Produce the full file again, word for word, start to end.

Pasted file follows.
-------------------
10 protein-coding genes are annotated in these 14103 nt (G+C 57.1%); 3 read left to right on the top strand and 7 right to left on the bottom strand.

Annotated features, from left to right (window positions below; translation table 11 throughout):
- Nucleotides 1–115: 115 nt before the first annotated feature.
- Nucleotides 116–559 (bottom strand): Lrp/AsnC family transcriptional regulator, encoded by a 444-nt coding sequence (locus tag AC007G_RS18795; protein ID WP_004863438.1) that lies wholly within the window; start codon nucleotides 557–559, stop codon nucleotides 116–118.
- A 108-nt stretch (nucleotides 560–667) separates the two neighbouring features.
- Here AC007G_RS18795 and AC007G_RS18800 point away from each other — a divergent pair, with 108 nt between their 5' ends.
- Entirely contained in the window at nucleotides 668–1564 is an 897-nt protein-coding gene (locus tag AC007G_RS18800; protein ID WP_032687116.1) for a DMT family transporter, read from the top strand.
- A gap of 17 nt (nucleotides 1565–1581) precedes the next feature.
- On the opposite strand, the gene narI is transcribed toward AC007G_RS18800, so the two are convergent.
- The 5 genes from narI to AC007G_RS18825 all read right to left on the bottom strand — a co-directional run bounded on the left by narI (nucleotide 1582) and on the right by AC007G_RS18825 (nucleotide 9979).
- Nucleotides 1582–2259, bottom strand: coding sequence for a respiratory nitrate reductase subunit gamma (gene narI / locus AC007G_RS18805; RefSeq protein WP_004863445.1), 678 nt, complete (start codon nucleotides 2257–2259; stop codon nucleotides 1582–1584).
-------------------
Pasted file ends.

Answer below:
10 protein-coding genes are annotated in these 14103 nt (G+C 57.1%); 3 read left to right on the top strand and 7 right to left on the bottom strand.

Annotated features, from left to right (window positions below; translation table 11 throughout):
- Nucleotides 1–115: 115 nt before the first annotated feature.
- Nucleotides 116–559 (bottom strand): Lrp/AsnC family transcriptional regulator, encoded by a 444-nt coding sequence (locus tag AC007G_RS18795; protein ID WP_004863438.1) that lies wholly within the window; start codon nucleotides 557–559, stop codon nucleotides 116–118.
- A 108-nt stretch (nucleotides 560–667) separates the two neighbouring features.
- Here AC007G_RS18795 and AC007G_RS18800 point away from each other — a divergent pair, with 108 nt between their 5' ends.
- Entirely contained in the window at nucleotides 668–1564 is an 897-nt protein-coding gene (locus tag AC007G_RS18800; protein ID WP_032687116.1) for a DMT family transporter, read from the top strand.
- A gap of 17 nt (nucleotides 1565–1581) precedes the next feature.
- On the opposite strand, the gene narI is transcribed toward AC007G_RS18800, so the two are convergent.
- The 5 genes from narI to AC007G_RS18825 all read right to left on the bottom strand — a co-directional run bounded on the left by narI (nucleotide 1582) and on the right by AC007G_RS18825 (nucleotide 9979).
- Nucleotides 1582–2259, bottom strand: coding sequence for a respiratory nitrate reductase subunit gamma (gene narI / locus AC007G_RS18805; RefSeq protein WP_004863445.1), 678 nt, complete (start codon nucleotides 2257–2259; stop codon nucleotides 1582–1584).